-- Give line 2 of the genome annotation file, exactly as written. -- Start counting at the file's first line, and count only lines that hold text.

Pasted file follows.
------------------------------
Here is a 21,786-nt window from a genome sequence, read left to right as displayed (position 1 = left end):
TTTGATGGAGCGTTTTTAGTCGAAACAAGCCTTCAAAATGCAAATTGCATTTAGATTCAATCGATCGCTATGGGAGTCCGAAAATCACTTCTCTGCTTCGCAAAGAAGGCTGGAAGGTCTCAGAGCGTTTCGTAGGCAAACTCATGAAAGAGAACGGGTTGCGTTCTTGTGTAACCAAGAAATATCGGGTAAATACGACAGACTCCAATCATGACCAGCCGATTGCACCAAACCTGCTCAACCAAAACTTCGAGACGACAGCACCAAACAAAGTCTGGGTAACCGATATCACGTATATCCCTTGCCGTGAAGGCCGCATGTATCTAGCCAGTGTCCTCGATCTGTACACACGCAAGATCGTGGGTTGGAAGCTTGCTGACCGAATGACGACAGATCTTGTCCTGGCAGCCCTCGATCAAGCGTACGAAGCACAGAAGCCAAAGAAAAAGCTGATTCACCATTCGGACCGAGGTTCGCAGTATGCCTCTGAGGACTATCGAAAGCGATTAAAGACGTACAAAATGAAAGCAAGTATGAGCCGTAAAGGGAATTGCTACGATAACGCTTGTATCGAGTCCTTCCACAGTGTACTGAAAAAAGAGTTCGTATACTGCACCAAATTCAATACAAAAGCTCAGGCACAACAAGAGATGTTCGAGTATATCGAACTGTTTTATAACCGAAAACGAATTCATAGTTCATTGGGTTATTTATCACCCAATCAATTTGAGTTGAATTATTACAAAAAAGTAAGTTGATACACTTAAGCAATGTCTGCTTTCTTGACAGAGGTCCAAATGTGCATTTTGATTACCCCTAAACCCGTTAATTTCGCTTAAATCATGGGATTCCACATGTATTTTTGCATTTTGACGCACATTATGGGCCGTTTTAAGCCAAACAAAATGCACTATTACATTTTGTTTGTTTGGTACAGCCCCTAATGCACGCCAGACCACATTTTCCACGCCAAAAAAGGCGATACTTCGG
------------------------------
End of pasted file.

TTTGATGGAGCGTTTTTAGTCGAAACAAGCCTTCAAAATGCAAATTGCATTTAGATTCAATCGATCGCTATGGGAGTCCGAAAATCACTTCTCTGCTTCGCAAAGAAGGCTGGAAGGTCTCAGAGCGTTTCGTAGGCAAACTCATGAAAGAGAACGGGTTGCGTTCTTGTGTAACCAAGAAATATCGGGTAAATACGACAGACTCCAATCATGACCAGCCGATTGCACCAAACCTGCTCAACCAAAACTTCGAGACGACAGCACCAAACAAAGTCTGGGTAACCGATATCACGTATATCCCTTGCCGTGAAGGCCGCATGTATCTAGCCAGTGTCCTCGATCTGTACACACGCAAGATCGTGGGTTGGAAGCTTGCTGACCGAATGACGACAGATCTTGTCCTGGCAGCCCTCGATCAAGCGTACGAAGCACAGAAGCCAAAGAAAAAGCTGATTCACCATTCGGACCGAGGTTCGCAGTATGCCTCTGAGGACTATCGAAAGCGATTAAAGACGTACAAAATGAAAGCAAGTATGAGCCGTAAAGGGAATTGCTACGATAACGCTTGTATCGAGTCCTTCCACAGTGTACTGAAAAAAGAGTTCGTATACTGCACCAAATTCAATACAAAAGCTCAGGCACAACAAGAGATGTTCGAGTATATCGAACTGTTTTATAACCGAAAACGAATTCATAGTTCATTGGGTTATTTATCACCCAATCAATTTGAGTTGAATTATTACAAAAAAGTAAGTTGATACACTTAAGCAATGTCTGCTTTCTTGACAGAGGTCCAAATGTGCATTTTGATTACCCCTAAACCCGTTAATTTCGCTTAAATCATGGGATTCCACATGTATTTTTGCATTTTGACGCACATTATGGGCCGTTTTAAGCCAAACAAAATGCACTATTACATTTTGTTTGTTTGGTACAGCCCCTAATGCACGCCAGACCACATTTTCCACGCCAAAAAAGGCGATACTTCGG